London Independent, July 12, 2013

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London Independent

UK & Ireland newspapers


Tramp The Dirt Down: Elvis Costello defends decision to continue singing anti-Thatcher songs

Singer: 'I don’t feel vindicated. I didn’t personally kill her'

Adam Sherwin

Elvis Costello has defended his decision to perform a song celebrating the death of Baroness Thatcher by arguing that the “same bunch of slimes” are governing Britain once again.

Since Margaret Thatcher’s death in April, the singer has revived Tramp The Dirt Down, a vitriolic attack, first released in 1989, in which he anticipated the then Prime Minister’s death so that he can stamp on her grave.

Costello, 58, performed the controversial song at last month’s Glastonbury Festival, where it was broadcast as part of the BBC’s online coverage.

Thatcher supporters said Costello’s decision to revive the song, which he regularly aired during his recent Spectacular Spinning Songbook UK tour, was insensitive and in poor taste.

But Costello, who this week unveiled a hip-hop inspired album which revives his politically-charged songwriting, said his anger over the ideals Thatcher represented had not abated and he will continue to sing the song.

“The Thatcherite revolution is looked at historically as a great cleansing moment but it was not. A lot of things that belonged to us all communally were sold out from under us,” he told The Independent.

“They weren’t sold to private interests in England that enriched the country, they were sold to people in other countries. And it’s still the same bunch of slimes sitting there running it all.”

Costello, who now lives in Vancouver with his Canadian jazz singer wife Diana Krall and their children, continued: “I felt I wanted to revisit the song regardless of the offence it gives to people who deify her. We sing the song from our point of view and other people have another view. Nobody shot anybody because of it. I don’t feel vindicated. I didn’t personally kill her.”

Costello added that he took no pleasure from Thatcher’s struggle with dementia before her death, aged 87. His own father, musician Ross MacManus, suffered from the illness before his death in 2011. “ I genuinely don’t wish that on my worst enemy and that’s what I said every night when I introduced the song.”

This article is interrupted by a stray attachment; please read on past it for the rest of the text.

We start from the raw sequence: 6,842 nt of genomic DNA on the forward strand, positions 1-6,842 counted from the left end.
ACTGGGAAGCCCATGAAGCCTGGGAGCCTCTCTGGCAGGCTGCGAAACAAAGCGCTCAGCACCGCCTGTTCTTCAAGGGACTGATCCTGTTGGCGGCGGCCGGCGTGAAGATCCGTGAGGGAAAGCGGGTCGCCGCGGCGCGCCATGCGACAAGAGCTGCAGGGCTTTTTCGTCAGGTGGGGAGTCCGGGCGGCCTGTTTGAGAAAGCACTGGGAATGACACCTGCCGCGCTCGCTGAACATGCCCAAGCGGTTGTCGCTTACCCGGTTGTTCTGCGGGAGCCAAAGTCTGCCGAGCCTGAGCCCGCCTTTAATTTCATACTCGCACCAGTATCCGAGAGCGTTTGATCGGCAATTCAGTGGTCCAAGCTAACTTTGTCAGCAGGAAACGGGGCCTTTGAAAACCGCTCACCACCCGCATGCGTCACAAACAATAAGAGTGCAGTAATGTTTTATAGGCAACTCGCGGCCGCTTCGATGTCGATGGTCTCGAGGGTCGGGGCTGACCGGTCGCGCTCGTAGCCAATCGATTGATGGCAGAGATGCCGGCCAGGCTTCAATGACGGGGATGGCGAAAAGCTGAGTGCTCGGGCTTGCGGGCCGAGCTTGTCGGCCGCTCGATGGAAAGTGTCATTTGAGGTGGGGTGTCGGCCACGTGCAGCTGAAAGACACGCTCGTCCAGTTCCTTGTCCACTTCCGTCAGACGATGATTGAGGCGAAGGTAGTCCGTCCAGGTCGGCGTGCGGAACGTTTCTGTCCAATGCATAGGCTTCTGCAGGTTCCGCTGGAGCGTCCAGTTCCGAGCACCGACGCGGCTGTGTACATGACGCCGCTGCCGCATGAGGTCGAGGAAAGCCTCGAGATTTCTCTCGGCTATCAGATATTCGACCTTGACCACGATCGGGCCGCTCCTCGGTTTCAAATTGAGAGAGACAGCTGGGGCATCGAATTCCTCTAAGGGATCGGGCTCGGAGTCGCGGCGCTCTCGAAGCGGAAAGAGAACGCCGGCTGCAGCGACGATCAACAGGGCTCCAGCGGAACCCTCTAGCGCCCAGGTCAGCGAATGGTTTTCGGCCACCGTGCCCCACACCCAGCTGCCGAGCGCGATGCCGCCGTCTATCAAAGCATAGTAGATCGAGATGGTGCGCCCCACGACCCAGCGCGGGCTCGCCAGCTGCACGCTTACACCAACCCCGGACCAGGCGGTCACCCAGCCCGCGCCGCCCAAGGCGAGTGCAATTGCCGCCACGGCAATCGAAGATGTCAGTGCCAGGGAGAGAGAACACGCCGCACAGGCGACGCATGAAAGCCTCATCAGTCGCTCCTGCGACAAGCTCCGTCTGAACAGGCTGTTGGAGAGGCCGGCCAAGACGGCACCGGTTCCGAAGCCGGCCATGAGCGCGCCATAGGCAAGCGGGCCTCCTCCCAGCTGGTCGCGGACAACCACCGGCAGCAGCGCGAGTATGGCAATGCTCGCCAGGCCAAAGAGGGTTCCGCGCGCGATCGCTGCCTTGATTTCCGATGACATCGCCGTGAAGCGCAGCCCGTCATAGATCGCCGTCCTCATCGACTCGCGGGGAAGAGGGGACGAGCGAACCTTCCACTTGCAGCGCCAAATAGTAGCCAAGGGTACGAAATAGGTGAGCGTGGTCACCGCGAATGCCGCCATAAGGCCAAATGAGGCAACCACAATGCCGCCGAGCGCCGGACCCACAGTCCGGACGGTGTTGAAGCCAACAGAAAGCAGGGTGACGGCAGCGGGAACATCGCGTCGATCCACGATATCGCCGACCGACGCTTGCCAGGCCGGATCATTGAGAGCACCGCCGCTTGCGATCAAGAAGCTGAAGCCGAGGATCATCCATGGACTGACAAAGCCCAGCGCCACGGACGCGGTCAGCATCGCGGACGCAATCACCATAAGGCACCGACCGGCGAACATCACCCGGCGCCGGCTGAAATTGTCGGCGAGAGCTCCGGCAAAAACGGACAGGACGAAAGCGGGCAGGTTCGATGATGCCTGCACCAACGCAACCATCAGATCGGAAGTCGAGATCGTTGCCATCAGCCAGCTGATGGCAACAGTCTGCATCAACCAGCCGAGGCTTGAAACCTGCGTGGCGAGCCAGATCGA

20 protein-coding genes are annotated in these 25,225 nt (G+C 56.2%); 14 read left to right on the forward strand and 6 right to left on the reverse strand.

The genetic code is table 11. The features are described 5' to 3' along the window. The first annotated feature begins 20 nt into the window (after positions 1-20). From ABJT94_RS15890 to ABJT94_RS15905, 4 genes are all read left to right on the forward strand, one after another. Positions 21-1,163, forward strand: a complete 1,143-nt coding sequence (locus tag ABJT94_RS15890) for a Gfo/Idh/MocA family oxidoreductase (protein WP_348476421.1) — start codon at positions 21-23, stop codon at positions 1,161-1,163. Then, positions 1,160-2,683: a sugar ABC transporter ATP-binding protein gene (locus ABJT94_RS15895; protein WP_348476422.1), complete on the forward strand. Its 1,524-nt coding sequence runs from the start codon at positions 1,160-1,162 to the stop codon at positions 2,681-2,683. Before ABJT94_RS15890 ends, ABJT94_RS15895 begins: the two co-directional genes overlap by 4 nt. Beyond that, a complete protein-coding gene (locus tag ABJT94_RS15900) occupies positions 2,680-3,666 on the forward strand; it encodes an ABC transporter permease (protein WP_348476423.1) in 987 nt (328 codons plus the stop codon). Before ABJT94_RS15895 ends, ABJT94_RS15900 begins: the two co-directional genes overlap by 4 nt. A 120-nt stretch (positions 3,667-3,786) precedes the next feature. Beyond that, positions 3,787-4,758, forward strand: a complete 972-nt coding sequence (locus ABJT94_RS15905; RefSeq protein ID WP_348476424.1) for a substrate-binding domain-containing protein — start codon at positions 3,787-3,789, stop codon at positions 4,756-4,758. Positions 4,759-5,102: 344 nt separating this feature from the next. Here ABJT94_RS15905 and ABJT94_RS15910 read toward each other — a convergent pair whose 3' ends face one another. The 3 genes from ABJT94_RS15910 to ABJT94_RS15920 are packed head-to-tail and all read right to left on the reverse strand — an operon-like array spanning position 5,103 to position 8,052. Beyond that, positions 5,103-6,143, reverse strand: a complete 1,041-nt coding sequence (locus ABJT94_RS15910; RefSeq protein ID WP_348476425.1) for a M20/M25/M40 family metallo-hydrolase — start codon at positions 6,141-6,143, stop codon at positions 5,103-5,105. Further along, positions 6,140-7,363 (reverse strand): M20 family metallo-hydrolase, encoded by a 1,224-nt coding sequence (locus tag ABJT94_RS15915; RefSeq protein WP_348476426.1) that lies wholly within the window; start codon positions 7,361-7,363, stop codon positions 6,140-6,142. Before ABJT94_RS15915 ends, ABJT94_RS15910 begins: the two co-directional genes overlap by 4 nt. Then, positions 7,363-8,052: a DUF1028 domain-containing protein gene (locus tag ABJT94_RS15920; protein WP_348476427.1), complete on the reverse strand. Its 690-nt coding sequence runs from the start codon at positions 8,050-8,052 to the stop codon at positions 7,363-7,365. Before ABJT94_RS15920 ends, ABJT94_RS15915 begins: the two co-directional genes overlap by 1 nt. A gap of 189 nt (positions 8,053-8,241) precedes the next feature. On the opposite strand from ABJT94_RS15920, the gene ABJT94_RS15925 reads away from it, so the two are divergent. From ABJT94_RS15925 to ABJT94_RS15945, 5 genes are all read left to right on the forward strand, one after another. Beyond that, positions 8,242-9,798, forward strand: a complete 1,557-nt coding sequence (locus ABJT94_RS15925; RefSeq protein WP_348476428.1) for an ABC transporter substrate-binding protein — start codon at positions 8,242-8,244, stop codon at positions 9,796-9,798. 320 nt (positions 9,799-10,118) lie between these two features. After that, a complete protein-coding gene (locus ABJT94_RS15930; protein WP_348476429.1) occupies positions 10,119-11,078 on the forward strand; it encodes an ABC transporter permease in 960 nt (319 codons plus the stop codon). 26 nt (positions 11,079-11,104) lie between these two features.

He has revisited two of his most famous anti-Thatcher protest songs, Shipbuilding and Pills And Soap, on his new album, a collaboration with US hip-hop/funk group The Roots, called Wise Up Ghost.

Costello has written a South American response to Shipbuilding, his poignant ballad about the Falklands War, which reflected on the killing of young British solidiers as an unintended consequence of renewed work for struggling shipyards.

“I’ve written a similar human story from the other side of a conflict,” Costello said of the song Cinco Minutos Con Vos. “I wanted to write a story about a girl waiting for her father to arrive home in Montevideo. But he’s snatched off the street, put on a plane and pushed out of it in mid-air, down into the River Plate. People are being taken away to places in our name and we don’t know if they are guilty or innocent.”

Pills And Soap, a 1983 general election song describing the social impact of Thatcher’s policies, has been given a hip-hop undercarriage on the new track, Stick Out Your Tongue. “Some of the things I sung about have come true or they have a more disturbing significance now,” Costello said.

“Actions are being taken in our name. We used to be the people who did the things the good guys do, we’re the bad guys now. In Iraq and Afghanistan it’s disturbing to see the same mistakes being made as the (1989) US invasion of Panama.”

Social commentary has played a major role in the Liverpudlian artist’s songwriting since Oliver’s Army, his breakthrough hit, backed by the Attractions in 1979. “I still sing the songs that matter to me over 35 years,” said Costello, whose musical explorations have encompassed classical, jazz, country and bluegrass before his first foray into hip-hop. “There has to be a real reason to play everything, old and new.”

Ahmir “?uestlove” Thompson, leader of Grammy-winning band The Roots, described the album, which marks Costello’s return to politically-charged songwriting as “a moody, brooding affair with cathartic rhythms and dissonant lullabies.”

Elvis Costello's lyrics - then and now

Tramp The Dirt Down (Spike album, 1989)

When England was the whore of the world

Margaret was her madam….

Because there’s one thing I know, I'd like to live

Long enough to savour

That's when they finally put you in the ground

I'll stand on your grave and tramp the dirt down

From Wise Up Ghost – Elvis Costello & The Roots:

Refuse To Be Saved

The Liberation Forces make movies of their own

Playing their Doors records and pretending to be stoned

Drowning out a broadcast that wasn't authorised

Incidentally the revolution will be televised

Cinco Minutos Con Vos

Now the sirens wail

There is a fever in the winding sheets

And the bullets hail

And they pull you right off the streets

Our chances are slim but the searchlights will dim in five minutes for you

Tags:  Tramp The Dirt DownGlastonbury FestivalSpectacular Spinning SongbookDiana KrallRoss MacManusShipbuildingPills And SoapThe RootsWise Up GhostCinco Minutos Con VosStick Out Your TongueOliver's ArmyThe AttractionsQuestloveSpikeRefuse To Be Saved

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The Independent, July 12, 2013

Adam Sherwin writes about Elvis continuing to perform the song "Tramp The Dirt Down" following the death of its subject, Margaret Thatcher.


Photo credit: Getty Images


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